· Consider Boundaries – Everyone who I’ve talked to that’s more regularly been working from home during the pandemic has mentioned that it’s really blurred the lines between work and personal life. I think it’s easy to prescribe a “one size fits all” solution here of starting work at a certain time, taking a lunch, and then unplugging and making the transition to personal/family time. While there are certainly merits to this approach, I think the optimal solution is probably much more personal. For some the increased flexibility to run a personal errand during work hours might be beneficial, and perhaps there’s a mindless report to be run that could just as easily be done while watching a Netflix show at night. The important thing is to be intentional about those boundaries and find a solution that works best for one’s self and family.
· Prioritize Health and Wellness – I’ve already written a few posts on key pillars of health and wellness so I won’t go into detail here, but suffice to say that this can either be an enabler to or detractor from everything else mentioned here. It’s one thing to have an intellectual understanding of what you need to do to maintain your mental health in a challenging world, but it’s an entirely other thing to do that and the energy that comes from overall health and wellness can be a positive catalyst while the opposite is equally true.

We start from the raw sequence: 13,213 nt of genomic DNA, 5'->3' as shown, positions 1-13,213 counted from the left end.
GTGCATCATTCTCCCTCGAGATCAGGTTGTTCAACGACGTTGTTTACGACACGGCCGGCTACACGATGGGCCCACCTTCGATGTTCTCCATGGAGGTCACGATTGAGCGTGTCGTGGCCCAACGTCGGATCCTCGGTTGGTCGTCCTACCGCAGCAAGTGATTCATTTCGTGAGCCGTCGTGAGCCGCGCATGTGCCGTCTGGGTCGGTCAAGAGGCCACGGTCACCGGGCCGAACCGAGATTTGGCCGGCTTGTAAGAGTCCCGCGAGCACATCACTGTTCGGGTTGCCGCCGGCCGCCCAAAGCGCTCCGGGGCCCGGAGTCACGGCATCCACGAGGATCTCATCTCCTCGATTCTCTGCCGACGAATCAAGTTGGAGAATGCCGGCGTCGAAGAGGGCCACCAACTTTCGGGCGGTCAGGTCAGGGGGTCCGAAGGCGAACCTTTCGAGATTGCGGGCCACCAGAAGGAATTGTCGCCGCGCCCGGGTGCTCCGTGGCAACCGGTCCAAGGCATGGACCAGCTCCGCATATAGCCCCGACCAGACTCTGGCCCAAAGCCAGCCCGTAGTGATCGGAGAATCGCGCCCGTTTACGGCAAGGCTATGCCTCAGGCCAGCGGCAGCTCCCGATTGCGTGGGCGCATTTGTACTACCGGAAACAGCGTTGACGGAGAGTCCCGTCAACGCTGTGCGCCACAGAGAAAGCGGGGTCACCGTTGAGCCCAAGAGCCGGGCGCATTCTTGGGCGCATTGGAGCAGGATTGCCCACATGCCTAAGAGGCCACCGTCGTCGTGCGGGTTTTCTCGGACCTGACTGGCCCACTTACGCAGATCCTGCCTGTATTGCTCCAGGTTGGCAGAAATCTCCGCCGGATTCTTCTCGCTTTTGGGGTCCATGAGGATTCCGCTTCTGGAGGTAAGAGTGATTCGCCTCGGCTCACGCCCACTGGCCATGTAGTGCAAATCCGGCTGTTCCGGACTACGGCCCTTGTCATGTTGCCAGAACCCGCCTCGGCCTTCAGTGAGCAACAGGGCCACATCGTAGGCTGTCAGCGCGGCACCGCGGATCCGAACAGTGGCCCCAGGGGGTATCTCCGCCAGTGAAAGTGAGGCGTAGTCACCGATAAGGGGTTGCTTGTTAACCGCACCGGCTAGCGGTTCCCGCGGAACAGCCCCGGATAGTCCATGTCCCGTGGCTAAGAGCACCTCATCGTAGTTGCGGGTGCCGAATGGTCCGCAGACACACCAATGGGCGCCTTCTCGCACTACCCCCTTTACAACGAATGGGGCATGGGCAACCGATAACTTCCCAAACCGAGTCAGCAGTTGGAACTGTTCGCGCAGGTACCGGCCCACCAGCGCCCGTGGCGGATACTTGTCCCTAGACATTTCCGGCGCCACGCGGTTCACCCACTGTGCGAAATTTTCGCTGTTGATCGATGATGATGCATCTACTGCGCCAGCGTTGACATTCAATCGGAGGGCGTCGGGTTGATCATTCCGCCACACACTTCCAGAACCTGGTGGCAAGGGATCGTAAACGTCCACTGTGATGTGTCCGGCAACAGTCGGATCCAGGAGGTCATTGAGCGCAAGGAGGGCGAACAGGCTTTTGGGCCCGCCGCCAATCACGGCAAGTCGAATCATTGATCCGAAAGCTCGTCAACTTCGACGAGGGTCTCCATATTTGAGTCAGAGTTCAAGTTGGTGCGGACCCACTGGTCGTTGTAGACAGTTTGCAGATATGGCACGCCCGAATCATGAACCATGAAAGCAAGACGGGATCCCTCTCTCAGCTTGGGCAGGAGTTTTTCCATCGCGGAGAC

Honestly I feel like I’m just scratching the surface here and could probably write a dedicated post on any of the points made above. Like I said I feel like my thoughts on this are very much still a work-in-progress, so I’d be very interested in any additional thoughts or ideas anyone has as you work through this in your own life. Thanks for reading!
Recommendations from last two weeks:
· Book - The Psychology of Money by Morgan Housel – For a finance/money book this is a really easy and enjoyable read, largely because Housel is an excellent writer. The interplay between psychology and money is demonstrated with several fascinating stories.
· Video - How Amazon's Super-Complex Shipping System Works – If you’re anything like me Amazon packages show up nearly every day and you take for granted how exactly that happens. This short video breaks it down in a concise and entertaining way.
· Article - 50 Ideas That Changed My Life by David Perrell – Good list and you’re bound to find a couple you’ve never heard of or find especially though-provoking.
· Quote – The unexamined life is not worth living. by Socrates